Now that the question of brand leadership is settled, D’silva, a no-nonsense man who speaks little but takes great visible joy and pride in his suits, guides me through the process of buying for myself, albeit imaginarily, a Brioni suit.
“First, we make you wear one of our off-the-rack jackets. We don’t use master garments here. Our ready-made jackets are references in themselves.” Brioni currently offers MTM services to customers in India. Like Zegna, once the measurements are done, the details are sent to the Brioni factory in Penne, Italy. The garments take a total of 25 man-hours of work before they are shipped back to India in four-five weeks. And, as may be expected, you get to embellish your suits with a choice of linings, buttons, monograms, and so on.
Quite satisfied with all the bells and whistles, I ask D’silva to measure me. He asks me to stand up. After a few moments of thought, he utters: “You look like a 56-drop-7 to me.” I am dumbfounded. He didn’t even pick up a measuring tape. He did that just by looking at me from a distance of 12ft or so. I am both shaken and stirred.
As we walk to a rack of jackets, D’silva predicts the problems I could have. “You will probably get a little wrinkle behind your shoulder. The sleeves may need a little trimming and one shoulder will need extra padding.” He drapes a ‘Parlamento’ model jacket in rich brown over my shoulders. And, instantly, I am in love. Everything is perfect. Except for the wrinkle behind my shoulder, the length of sleeves and uneven shoulders.
D’silva is turning into some sort of suit god in my eyes. I ask him where he learnt the art. “I used to work as a store manager in a manufacturing company in Abu Dhabi,” he says. D’silva, who tinkered with sewing machines as a hobby, began making ladies clothes after work. He also made his own clothes. Soon, friends began asking him to make suits for them.
I ask D’silva if the suit he is wearing is handmade. He grins and nods. “I made it myself.” He then begins to lay out jacket after jacket on a glass table to show me why they fit so well and what makes Brioni suits so special.
At some point in the conversation a chauffeur of a customer walks in with an envelope and hands it over to D’silva, who nods and says that delivery will happen as planned. And then he quietly slips the envelope into the inside of his suit jacket (of course, I know who the buyer was. Of course, I will get sued if I say anything more).
Normally, due to my advanced musculature, my suit jacket tends to gape all over the place: behind the neck, over the chest and above the tummy. Basically, everywhere.But my Brioni jacket has none of these issues. I keep the jacket on, hoping he will forget. I may have uttered “Jacket...my precious” a few times.
“These suits also last for years. I recently altered a 15-year-old suit which was being passed from father to son,” D’silva says Brioni alters its suits free of charge for the life of the garment.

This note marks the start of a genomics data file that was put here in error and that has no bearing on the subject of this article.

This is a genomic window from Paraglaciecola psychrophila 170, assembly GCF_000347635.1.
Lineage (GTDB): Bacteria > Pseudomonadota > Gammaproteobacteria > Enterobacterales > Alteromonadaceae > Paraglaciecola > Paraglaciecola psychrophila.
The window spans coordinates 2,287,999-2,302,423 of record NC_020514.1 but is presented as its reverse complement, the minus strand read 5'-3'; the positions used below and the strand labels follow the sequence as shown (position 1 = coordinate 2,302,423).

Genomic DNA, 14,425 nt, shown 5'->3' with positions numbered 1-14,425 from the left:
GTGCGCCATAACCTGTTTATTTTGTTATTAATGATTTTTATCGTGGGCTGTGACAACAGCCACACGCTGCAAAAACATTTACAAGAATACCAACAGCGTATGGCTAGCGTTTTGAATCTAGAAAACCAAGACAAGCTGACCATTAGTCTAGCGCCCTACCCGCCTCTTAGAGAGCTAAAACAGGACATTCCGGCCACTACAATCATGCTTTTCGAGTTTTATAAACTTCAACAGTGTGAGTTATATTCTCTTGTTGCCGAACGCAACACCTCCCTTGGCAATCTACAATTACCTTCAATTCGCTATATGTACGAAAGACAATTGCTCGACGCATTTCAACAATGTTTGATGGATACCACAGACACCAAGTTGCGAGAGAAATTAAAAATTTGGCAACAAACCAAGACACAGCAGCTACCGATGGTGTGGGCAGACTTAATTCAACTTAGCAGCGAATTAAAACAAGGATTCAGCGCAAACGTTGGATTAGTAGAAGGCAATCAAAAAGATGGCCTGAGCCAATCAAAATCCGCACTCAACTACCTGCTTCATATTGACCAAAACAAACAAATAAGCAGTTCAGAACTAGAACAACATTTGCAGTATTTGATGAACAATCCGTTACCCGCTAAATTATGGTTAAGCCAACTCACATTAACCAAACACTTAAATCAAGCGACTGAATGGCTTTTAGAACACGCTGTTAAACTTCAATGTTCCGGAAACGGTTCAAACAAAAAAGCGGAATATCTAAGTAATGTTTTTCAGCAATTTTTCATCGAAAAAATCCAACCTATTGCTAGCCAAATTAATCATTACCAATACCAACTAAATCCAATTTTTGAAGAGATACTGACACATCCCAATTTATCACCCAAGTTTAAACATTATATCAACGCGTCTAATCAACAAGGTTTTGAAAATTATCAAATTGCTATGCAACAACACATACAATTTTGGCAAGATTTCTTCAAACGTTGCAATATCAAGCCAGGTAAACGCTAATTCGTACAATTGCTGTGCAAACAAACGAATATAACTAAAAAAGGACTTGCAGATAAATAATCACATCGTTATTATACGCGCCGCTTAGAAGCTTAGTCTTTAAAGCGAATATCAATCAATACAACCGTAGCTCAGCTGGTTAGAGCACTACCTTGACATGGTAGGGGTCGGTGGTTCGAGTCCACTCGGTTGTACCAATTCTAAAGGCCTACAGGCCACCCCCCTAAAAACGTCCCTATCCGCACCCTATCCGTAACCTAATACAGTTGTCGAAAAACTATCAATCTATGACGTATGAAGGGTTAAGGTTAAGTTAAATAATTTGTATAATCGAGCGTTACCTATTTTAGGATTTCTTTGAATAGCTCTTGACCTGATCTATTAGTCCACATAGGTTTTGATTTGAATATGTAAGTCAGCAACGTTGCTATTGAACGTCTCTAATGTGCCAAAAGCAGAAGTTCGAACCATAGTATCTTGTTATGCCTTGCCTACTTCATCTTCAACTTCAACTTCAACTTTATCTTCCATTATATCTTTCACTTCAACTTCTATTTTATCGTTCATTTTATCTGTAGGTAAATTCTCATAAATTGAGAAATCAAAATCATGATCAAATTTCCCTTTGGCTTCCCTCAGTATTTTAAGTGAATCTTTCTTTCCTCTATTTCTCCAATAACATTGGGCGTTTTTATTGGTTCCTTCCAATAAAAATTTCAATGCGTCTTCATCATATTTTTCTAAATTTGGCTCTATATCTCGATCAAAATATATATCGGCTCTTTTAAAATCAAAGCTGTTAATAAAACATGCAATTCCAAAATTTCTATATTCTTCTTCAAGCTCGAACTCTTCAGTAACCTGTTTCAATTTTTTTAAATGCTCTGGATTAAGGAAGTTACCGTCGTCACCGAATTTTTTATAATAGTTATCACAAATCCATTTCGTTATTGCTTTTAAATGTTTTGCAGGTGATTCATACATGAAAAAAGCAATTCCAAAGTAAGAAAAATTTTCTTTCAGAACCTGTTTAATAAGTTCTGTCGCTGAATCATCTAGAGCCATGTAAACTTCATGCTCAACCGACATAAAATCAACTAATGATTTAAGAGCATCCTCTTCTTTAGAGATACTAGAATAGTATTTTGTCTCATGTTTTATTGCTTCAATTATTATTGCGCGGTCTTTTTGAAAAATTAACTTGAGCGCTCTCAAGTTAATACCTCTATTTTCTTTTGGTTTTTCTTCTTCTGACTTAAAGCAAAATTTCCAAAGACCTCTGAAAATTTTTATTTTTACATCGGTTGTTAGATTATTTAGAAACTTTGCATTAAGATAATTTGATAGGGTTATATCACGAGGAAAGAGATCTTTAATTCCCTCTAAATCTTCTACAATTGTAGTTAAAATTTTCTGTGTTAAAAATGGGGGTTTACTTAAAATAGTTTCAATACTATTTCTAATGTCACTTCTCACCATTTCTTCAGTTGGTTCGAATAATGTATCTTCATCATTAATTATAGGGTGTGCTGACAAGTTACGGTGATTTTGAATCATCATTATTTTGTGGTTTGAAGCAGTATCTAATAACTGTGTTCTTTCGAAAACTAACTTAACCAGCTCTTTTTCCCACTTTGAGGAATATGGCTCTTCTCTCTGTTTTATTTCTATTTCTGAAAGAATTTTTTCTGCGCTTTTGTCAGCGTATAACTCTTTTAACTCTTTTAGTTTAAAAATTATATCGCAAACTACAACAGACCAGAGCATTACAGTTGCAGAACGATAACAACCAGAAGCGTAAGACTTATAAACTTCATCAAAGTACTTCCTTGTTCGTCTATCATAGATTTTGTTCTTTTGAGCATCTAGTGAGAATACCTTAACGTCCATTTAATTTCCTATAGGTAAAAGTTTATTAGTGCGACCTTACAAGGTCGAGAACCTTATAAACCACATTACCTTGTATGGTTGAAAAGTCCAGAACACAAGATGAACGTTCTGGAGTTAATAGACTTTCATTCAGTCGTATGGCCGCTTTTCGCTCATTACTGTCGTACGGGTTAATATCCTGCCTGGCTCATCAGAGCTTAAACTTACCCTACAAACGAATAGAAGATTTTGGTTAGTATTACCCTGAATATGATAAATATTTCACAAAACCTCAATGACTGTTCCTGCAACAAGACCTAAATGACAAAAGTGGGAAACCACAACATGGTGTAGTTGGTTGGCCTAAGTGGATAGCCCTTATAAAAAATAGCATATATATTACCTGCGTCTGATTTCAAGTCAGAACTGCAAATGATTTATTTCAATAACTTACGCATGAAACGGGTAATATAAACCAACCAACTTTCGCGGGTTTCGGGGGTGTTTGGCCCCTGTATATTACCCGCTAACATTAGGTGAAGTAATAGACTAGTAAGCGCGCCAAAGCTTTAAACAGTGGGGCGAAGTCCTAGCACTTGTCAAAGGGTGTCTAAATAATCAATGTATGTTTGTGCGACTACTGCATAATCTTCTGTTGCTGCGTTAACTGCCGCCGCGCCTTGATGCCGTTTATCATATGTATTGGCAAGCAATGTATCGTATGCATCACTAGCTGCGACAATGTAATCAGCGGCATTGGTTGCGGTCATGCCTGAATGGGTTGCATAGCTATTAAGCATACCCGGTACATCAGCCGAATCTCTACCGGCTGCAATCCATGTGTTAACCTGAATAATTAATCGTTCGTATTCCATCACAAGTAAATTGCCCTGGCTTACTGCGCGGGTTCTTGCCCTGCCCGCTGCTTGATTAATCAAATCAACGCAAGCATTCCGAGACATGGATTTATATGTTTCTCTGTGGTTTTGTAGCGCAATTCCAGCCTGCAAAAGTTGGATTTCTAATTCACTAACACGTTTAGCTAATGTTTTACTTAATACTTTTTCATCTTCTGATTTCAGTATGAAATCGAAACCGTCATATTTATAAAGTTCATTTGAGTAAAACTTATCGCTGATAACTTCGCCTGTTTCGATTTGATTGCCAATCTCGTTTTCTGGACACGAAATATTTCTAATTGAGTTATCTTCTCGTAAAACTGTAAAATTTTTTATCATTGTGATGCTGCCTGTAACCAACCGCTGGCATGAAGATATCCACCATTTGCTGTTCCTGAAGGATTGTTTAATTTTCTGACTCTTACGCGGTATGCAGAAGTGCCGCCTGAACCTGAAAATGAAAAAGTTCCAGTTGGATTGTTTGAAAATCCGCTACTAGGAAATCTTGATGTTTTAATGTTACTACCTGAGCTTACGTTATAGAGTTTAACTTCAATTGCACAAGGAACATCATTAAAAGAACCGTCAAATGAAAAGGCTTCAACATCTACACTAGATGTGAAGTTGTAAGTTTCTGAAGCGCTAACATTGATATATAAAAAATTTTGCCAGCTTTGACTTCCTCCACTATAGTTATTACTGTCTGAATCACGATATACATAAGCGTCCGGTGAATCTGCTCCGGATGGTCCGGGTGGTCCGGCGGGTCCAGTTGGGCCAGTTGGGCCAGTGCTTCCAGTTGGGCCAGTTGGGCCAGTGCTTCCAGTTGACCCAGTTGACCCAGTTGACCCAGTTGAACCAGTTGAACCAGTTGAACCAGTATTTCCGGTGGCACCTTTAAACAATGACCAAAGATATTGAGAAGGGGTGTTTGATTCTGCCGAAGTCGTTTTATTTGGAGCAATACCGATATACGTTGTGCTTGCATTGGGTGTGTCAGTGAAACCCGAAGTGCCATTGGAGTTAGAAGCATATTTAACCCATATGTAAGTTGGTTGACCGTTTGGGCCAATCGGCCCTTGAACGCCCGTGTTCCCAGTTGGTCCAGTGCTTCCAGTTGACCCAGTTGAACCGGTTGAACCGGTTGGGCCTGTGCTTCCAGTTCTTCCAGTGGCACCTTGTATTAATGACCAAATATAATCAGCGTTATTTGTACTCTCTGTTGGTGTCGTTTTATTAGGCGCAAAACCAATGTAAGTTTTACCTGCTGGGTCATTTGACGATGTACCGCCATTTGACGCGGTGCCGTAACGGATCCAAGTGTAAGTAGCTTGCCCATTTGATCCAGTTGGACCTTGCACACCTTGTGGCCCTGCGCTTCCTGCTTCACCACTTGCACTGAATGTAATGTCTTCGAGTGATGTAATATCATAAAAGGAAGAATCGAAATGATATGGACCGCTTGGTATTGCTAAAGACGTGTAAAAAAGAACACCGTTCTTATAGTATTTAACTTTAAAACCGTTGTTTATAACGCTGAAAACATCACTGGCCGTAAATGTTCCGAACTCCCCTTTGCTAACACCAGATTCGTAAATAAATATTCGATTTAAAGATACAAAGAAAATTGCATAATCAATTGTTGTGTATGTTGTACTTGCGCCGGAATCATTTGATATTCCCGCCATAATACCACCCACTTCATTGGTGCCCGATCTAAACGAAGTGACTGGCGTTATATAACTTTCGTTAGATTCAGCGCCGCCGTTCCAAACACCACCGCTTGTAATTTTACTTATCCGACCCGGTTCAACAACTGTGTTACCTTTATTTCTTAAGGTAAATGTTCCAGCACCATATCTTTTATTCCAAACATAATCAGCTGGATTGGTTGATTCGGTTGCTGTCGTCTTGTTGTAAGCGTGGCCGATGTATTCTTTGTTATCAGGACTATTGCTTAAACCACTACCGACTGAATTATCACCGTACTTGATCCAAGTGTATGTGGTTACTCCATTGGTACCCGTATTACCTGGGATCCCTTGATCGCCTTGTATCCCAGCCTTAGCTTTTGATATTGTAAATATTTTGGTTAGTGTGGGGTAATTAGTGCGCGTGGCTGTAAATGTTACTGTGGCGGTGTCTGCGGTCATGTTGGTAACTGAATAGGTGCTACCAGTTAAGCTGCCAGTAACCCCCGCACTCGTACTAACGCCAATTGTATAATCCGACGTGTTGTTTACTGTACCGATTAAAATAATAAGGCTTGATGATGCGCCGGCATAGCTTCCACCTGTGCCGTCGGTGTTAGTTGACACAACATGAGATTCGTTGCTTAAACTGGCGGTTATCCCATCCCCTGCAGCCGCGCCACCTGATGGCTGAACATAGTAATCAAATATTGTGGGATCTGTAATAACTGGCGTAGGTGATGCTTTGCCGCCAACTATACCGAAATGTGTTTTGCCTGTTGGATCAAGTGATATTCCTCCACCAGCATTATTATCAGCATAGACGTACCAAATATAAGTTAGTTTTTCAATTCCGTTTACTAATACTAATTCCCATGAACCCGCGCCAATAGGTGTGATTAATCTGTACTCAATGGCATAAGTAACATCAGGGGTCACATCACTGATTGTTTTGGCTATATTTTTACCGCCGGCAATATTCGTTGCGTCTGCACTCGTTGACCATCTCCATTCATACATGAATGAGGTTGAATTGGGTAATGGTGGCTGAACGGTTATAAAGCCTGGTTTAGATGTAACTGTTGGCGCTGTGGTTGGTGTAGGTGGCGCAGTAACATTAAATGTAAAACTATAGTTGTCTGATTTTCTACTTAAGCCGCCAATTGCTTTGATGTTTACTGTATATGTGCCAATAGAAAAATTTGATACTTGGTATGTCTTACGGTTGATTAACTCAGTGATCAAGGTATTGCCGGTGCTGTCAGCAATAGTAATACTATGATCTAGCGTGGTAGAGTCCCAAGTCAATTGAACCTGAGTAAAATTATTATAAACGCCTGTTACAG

We then begin to hunt for a shirt and tie that will go with my suit. A peach shirt is chosen and, soon, D’silva picks out a tie for only Rs13,500 that seems made for the shirt. Throw in a wallet and I have my complete Brioni ensemble of choice. The fruits of suit-seeking labour lay before me on the glass table. Total cost? A cool Rs4 lakh, plus small change.
“Perhaps when you get your bonus this year you must come and buy one!” D’silva says.
Of course, I say as I begin to pack up to leave. That, and maybe one of them kidneys on the black market. As I begin to leave, D’silva has one final point to make. “We hope you enjoyed the experience.” I nod vigorously. And then he nods at my jacket. I sigh, shrug out of it and hand it over.
As I walk back through the hotel lobby and out into the street, one question lingers in my mind: “How many kidneys does a guy really need?”
Two piece suits: Rs2.5-14 lakh
Confused by all the suit jargon? Equip yourself before you get measured
Off the rack
The basic, uncomplicated type of suit. You pick it off the rack, try it on, alter it here and there if necessary, and voila, your suit is done. Premium brands make outstanding ready-made suits. Yet what you are wearing is a mass-produced product. True luxury lies further ahead.
Made to measure (MTM)
The first step in personalization. MTM begins with a set of master garments in a range of carefully graded sizes. You try on one after the other till you get the size that fits you best. All the alterations required are noted down and sent to a master tailor in Italy, Switzerland or any other country. The tailor has access to several suit “blanks” in your master garment size. He picks one up and makes all the changes you need, and the suit is despatched, in due course, complete with flashy lining, monogram—the works. MTM services normally add a 15-20% premium on the rack price of a similar suit.
The ultimate in customized clothing. Your suit remains merely rolls of fabric and a gleam in the tailor’s eye till you open your wallet. The suit is crafted from scratch and designed to fit your figure and requirements perfectly. The fabric, styling, embellishments and finish are entirely for you to obsess over. But bespoke comes at a price. Be prepared for an outlay that is at least 25% higher than a similar ready-made piece.
The high-end brands offer home service for measurements and delivery, and normally extend a lifetime guarantee for all alterations.